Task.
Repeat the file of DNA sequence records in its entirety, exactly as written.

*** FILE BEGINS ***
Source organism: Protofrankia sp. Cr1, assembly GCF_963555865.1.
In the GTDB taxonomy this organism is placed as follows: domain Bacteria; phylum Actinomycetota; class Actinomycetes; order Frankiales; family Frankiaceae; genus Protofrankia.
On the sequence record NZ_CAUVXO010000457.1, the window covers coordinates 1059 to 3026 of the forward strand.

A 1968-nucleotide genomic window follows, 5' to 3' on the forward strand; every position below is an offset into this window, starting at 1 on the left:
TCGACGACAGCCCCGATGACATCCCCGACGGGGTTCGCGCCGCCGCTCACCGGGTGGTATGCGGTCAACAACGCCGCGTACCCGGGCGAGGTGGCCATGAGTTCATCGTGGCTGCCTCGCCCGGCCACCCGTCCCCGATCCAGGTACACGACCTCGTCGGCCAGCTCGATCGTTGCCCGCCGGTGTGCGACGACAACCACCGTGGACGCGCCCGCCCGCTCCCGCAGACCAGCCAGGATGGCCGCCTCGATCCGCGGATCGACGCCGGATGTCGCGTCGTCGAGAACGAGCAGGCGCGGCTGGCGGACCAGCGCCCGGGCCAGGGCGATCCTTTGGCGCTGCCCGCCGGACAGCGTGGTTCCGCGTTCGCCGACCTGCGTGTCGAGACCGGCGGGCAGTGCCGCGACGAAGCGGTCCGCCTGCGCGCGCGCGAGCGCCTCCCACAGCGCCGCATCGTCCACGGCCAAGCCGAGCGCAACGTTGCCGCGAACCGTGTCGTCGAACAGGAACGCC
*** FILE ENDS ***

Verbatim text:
Source organism: Protofrankia sp. Cr1, assembly GCF_963555865.1.
In the GTDB taxonomy this organism is placed as follows: domain Bacteria; phylum Actinomycetota; class Actinomycetes; order Frankiales; family Frankiaceae; genus Protofrankia.
On the sequence record NZ_CAUVXO010000457.1, the window covers coordinates 1059 to 3026 of the forward strand.

A 1968-nucleotide genomic window follows, 5' to 3' on the forward strand; every position below is an offset into this window, starting at 1 on the left:
TCGACGACAGCCCCGATGACATCCCCGACGGGGTTCGCGCCGCCGCTCACCGGGTGGTATGCGGTCAACAACGCCGCGTACCCGGGCGAGGTGGCCATGAGTTCATCGTGGCTGCCTCGCCCGGCCACCCGTCCCCGATCCAGGTACACGACCTCGTCGGCCAGCTCGATCGTTGCCCGCCGGTGTGCGACGACAACCACCGTGGACGCGCCCGCCCGCTCCCGCAGACCAGCCAGGATGGCCGCCTCGATCCGCGGATCGACGCCGGATGTCGCGTCGTCGAGAACGAGCAGGCGCGGCTGGCGGACCAGCGCCCGGGCCAGGGCGATCCTTTGGCGCTGCCCGCCGGACAGCGTGGTTCCGCGTTCGCCGACCTGCGTGTCGAGACCGGCGGGCAGTGCCGCGACGAAGCGGTCCGCCTGCGCGCGCGCGAGCGCCTCCCACAGCGCCGCATCGTCCACGGCCAAGCCGAGCGCAACGTTGCCGCGAACCGTGTCGTCGAACAGGAACGCC